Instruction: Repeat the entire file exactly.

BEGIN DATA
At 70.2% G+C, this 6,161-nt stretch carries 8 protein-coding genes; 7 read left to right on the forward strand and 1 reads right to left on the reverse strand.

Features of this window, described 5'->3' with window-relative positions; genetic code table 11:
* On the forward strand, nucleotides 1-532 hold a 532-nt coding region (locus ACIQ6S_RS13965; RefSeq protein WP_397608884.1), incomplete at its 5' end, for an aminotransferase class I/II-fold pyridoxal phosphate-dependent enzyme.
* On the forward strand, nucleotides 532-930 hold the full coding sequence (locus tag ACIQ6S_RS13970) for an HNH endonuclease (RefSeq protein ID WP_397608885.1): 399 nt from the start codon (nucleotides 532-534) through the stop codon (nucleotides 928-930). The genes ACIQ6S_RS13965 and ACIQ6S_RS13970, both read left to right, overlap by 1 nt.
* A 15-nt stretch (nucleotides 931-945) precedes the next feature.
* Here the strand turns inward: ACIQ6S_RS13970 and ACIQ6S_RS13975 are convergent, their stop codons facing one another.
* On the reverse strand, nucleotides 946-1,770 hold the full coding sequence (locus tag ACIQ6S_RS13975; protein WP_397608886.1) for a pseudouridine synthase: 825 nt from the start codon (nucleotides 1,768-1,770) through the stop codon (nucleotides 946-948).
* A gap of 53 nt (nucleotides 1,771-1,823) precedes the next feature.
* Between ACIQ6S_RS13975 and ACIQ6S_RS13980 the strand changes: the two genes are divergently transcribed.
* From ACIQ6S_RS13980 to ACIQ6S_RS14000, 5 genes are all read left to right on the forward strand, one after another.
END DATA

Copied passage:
At 70.2% G+C, this 6,161-nt stretch carries 8 protein-coding genes; 7 read left to right on the forward strand and 1 reads right to left on the reverse strand.

Features of this window, described 5'->3' with window-relative positions; genetic code table 11:
* On the forward strand, nucleotides 1-532 hold a 532-nt coding region (locus ACIQ6S_RS13965; RefSeq protein WP_397608884.1), incomplete at its 5' end, for an aminotransferase class I/II-fold pyridoxal phosphate-dependent enzyme.
* On the forward strand, nucleotides 532-930 hold the full coding sequence (locus tag ACIQ6S_RS13970) for an HNH endonuclease (RefSeq protein ID WP_397608885.1): 399 nt from the start codon (nucleotides 532-534) through the stop codon (nucleotides 928-930). The genes ACIQ6S_RS13965 and ACIQ6S_RS13970, both read left to right, overlap by 1 nt.
* A 15-nt stretch (nucleotides 931-945) precedes the next feature.
* Here the strand turns inward: ACIQ6S_RS13970 and ACIQ6S_RS13975 are convergent, their stop codons facing one another.
* On the reverse strand, nucleotides 946-1,770 hold the full coding sequence (locus tag ACIQ6S_RS13975; protein WP_397608886.1) for a pseudouridine synthase: 825 nt from the start codon (nucleotides 1,768-1,770) through the stop codon (nucleotides 946-948).
* A gap of 53 nt (nucleotides 1,771-1,823) precedes the next feature.
* Between ACIQ6S_RS13975 and ACIQ6S_RS13980 the strand changes: the two genes are divergently transcribed.
* From ACIQ6S_RS13980 to ACIQ6S_RS14000, 5 genes are all read left to right on the forward strand, one after another.